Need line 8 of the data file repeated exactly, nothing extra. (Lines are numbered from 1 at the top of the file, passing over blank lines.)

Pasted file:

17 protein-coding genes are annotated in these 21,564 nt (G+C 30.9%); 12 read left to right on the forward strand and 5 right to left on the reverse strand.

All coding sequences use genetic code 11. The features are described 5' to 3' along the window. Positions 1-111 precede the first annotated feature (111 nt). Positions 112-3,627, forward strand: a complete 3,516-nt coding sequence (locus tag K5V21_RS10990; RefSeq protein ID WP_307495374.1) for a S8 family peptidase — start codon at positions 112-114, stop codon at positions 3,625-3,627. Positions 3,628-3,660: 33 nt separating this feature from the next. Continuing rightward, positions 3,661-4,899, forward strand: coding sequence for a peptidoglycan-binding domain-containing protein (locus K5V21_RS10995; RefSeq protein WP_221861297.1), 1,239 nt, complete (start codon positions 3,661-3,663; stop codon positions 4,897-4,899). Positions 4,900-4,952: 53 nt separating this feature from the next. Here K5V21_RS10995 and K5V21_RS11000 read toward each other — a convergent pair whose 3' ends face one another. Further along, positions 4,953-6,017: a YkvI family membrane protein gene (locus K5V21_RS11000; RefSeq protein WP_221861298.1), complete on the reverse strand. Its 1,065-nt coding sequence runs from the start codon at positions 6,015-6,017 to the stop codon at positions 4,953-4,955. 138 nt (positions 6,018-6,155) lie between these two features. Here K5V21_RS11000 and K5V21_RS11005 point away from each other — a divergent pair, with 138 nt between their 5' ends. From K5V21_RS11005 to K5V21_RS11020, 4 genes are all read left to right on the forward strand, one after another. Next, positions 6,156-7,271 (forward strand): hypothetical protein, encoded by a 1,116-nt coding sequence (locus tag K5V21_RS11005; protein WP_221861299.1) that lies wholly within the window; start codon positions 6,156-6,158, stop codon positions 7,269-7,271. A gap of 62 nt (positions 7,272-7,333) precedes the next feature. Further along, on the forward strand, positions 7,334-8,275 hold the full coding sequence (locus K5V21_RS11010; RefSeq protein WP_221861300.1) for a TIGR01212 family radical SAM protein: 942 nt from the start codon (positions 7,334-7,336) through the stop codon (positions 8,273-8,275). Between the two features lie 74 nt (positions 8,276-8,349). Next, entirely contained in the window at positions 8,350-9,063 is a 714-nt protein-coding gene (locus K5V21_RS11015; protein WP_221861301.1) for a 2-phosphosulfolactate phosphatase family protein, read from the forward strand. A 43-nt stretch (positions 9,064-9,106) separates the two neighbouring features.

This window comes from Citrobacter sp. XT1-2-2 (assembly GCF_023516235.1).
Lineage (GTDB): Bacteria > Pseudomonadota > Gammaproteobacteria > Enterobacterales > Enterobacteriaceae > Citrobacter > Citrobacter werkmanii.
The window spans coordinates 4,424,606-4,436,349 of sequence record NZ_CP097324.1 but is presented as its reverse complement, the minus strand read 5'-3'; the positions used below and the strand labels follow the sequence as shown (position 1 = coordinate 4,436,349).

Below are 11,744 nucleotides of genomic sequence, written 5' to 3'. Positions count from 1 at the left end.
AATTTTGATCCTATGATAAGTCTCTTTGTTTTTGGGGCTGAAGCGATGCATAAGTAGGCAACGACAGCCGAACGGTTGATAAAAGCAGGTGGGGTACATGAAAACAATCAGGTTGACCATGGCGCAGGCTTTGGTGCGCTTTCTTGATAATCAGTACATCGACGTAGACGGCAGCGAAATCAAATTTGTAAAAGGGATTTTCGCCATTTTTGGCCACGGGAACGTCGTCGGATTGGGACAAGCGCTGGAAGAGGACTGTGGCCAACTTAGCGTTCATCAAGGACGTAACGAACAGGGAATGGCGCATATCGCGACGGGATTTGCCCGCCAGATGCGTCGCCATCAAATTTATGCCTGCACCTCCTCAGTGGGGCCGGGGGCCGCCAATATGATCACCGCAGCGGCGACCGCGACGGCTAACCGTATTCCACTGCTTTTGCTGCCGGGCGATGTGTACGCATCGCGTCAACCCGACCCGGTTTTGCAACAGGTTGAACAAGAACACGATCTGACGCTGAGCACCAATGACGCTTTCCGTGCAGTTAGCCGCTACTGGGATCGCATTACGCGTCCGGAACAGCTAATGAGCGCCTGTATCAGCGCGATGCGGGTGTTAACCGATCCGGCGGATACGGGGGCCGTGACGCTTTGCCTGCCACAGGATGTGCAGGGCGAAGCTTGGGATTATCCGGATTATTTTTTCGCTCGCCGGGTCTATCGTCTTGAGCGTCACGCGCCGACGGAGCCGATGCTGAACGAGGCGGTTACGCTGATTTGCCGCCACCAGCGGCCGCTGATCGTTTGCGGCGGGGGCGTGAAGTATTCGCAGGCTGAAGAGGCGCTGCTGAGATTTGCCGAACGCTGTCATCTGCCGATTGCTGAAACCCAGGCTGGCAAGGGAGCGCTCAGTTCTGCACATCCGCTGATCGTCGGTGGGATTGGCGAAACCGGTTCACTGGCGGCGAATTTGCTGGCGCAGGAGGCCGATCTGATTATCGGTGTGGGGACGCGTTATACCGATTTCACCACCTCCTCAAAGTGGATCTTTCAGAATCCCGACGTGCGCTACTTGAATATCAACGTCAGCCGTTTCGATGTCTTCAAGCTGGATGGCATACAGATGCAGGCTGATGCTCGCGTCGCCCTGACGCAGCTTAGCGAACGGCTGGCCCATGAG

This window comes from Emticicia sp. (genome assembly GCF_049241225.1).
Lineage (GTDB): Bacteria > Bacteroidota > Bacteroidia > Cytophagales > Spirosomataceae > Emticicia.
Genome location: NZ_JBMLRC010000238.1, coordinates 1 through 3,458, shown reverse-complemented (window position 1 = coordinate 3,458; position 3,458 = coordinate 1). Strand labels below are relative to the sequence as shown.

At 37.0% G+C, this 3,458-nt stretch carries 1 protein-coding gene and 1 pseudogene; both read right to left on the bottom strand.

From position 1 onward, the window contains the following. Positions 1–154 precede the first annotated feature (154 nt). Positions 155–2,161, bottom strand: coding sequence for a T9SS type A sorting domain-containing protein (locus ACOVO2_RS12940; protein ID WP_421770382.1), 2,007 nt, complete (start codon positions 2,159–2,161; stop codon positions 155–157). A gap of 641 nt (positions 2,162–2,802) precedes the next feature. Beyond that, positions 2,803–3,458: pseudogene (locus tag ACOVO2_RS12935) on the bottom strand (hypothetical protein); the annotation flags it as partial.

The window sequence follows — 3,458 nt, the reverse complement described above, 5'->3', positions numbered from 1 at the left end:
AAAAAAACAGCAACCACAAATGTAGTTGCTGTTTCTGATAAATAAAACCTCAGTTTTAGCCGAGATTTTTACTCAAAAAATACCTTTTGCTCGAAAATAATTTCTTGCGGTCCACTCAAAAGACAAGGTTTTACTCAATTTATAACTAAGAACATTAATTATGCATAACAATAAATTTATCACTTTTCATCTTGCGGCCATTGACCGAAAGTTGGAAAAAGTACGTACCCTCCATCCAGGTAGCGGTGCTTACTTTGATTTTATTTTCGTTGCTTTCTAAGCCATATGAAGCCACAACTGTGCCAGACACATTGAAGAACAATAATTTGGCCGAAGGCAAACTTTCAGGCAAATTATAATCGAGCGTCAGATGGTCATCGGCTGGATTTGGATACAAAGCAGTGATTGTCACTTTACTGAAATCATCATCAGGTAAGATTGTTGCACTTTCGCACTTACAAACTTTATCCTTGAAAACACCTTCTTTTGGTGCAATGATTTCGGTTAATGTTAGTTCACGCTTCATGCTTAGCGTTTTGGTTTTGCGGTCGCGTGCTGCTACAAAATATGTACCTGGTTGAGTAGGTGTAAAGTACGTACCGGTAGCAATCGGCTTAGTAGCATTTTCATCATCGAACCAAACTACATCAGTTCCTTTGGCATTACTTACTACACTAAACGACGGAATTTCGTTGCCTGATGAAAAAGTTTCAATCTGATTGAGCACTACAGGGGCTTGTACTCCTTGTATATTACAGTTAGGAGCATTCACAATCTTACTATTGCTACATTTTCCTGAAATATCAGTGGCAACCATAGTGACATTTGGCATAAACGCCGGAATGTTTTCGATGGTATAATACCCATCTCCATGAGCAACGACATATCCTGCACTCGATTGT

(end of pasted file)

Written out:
This window comes from Emticicia sp. (genome assembly GCF_049241225.1).